Undertale spoilers. Below the fold.
I grew up in northern New Brunswick, where there’s a heavy French Catholic presence and a bent toward school districts setting their own curricula. I have vague recollections of some sex ed video where the girls got shuffled out of the room to another room to watch another video. I don’t remember the content of it, but I remember some years later being surprised by all the nuance it left out — like that sex wasn’t just about getting married and trying to have kids. And I’m sure it was picked specifically because it was the closest to sex ed that the French Catholics could manage to tolerate being shown, and because there was a requirement for there to be at least SOME component in their curriculum.
Thankfully I don’t recall there being a focus on abstinence, just a general glossing-over of sex as though it’s not particularly important or relevant to the idea of going through puberty. I keenly remember a heavy focus on what it’s like to enter puberty, and how your pits would suddenly start smelling, and some talk about penises that met with nervous giggles from our class, and some brief discussion about girls getting periods that elicited more than giggles, and very little about what might happen if a couple of kids decided to start spelunking the concept of sexual congress on their own.
If I was growing up today, and saw this “sex-ed video” that makes up the back few minutes of John Oliver’s piece, I would have felt a lot less uncomfortable learning that there was more to it than what little my parents and my school were willing to tell me. I would have had to do less searching in libraries and encyclopedias for adequate reading materials that could fill in the gaps, and I would have had a less rough acclimation with social interactions with girls.
Also, HUGE props to Oliver for explaining consent in such simple terms that nobody could ever possibly misconstrue or rules-lawyer against them without looking like a potentially rapey asshole. If anyone argues back against what he’s said about no meaning no, or about only sleeping with people who want to sleep with you, they are fucking creepy.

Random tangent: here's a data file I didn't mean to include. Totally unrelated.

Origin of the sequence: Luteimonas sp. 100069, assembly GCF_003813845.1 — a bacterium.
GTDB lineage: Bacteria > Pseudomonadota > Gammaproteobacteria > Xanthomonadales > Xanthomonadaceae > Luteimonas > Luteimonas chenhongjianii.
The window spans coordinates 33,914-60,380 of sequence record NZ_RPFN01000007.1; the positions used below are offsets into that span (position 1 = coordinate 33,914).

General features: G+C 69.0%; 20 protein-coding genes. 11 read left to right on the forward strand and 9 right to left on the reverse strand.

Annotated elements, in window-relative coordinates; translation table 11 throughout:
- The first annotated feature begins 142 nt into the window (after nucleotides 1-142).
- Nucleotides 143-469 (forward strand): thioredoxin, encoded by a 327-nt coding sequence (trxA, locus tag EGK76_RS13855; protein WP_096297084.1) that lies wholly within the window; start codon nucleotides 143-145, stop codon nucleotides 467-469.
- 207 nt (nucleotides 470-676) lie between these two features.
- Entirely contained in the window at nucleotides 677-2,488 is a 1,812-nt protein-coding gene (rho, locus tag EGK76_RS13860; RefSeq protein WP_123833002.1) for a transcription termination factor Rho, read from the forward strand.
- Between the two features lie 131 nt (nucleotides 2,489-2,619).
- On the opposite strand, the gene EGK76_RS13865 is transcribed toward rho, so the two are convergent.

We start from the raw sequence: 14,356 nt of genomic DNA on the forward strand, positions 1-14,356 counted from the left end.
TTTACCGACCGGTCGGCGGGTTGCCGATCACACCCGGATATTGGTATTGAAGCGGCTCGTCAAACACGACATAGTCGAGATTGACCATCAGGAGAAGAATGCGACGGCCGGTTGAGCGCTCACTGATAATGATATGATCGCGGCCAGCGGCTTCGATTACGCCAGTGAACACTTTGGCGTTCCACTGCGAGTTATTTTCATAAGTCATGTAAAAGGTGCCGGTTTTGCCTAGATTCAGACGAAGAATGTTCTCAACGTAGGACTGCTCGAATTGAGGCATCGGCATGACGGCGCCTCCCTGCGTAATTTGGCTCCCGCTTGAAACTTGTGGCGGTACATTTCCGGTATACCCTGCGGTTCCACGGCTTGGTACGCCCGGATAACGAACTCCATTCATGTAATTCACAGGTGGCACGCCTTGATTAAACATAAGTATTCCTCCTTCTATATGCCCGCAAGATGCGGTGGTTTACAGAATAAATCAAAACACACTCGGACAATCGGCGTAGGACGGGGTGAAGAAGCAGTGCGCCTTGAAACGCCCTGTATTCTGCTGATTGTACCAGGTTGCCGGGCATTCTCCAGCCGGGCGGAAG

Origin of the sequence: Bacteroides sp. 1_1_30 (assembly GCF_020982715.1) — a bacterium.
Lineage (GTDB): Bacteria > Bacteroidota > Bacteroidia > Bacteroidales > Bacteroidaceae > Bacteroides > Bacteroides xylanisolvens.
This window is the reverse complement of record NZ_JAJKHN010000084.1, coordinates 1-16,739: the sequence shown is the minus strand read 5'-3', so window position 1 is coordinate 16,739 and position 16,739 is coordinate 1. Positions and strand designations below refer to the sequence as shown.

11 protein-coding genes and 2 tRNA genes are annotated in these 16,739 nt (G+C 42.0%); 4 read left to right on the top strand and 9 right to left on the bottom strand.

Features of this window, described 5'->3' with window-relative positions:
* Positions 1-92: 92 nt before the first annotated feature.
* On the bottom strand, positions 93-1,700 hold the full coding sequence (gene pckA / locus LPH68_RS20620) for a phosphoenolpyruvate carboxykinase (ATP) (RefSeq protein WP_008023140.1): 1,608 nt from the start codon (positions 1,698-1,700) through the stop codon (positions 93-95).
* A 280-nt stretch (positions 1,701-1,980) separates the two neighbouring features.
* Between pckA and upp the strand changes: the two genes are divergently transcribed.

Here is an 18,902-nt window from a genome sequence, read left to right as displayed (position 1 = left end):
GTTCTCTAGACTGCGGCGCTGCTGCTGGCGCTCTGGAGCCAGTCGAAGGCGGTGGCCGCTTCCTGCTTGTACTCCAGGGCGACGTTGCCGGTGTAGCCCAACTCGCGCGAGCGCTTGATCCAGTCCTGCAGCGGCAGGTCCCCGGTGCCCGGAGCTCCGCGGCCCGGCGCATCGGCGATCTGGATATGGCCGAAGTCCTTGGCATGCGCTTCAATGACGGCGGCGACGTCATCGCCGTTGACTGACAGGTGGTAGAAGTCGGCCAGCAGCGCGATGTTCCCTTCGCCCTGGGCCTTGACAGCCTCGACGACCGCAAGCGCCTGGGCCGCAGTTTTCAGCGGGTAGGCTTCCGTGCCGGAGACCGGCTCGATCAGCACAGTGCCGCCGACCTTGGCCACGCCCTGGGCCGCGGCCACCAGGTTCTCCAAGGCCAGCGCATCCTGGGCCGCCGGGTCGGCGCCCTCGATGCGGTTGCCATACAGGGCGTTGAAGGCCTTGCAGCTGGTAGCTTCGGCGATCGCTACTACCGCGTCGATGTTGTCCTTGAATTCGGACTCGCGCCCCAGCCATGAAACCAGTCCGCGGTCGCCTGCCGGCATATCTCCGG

Guest by Corrine Staten of Secular Student Alliance, raising funds for the organization from June 10th through 17th.
I’m Corrine Staten, the Vice President of the Secular Student Alliance of Ferris State University in Michigan. Last semester, our group held an Interfaith Panel at the end of the semester that featured representatives from Christianity, Islam, and atheism. These sorts of interfaith events are so important to destigmatize secular people.
It was our flagship event for the semester, with multiple speakers, so we were prepared for it to be awesome, but it blew away our expectations. We had over 250 people show up! It lasted over two hours, which was as long as we had the room for, and would have gone longer but we were forced to leave.
Not only was it an excellent opportunity for our group in terms of exposure, but it also let us form bonds with the Muslim Student Organization and Real Life, both religious groups on campus. In fact, after the event, we were able to take all the panel members, our group members, and the Muslim Student Organization to dinner, where we spent over two hours chatting. We are now on great terms and are planning to keep working together on events in the future.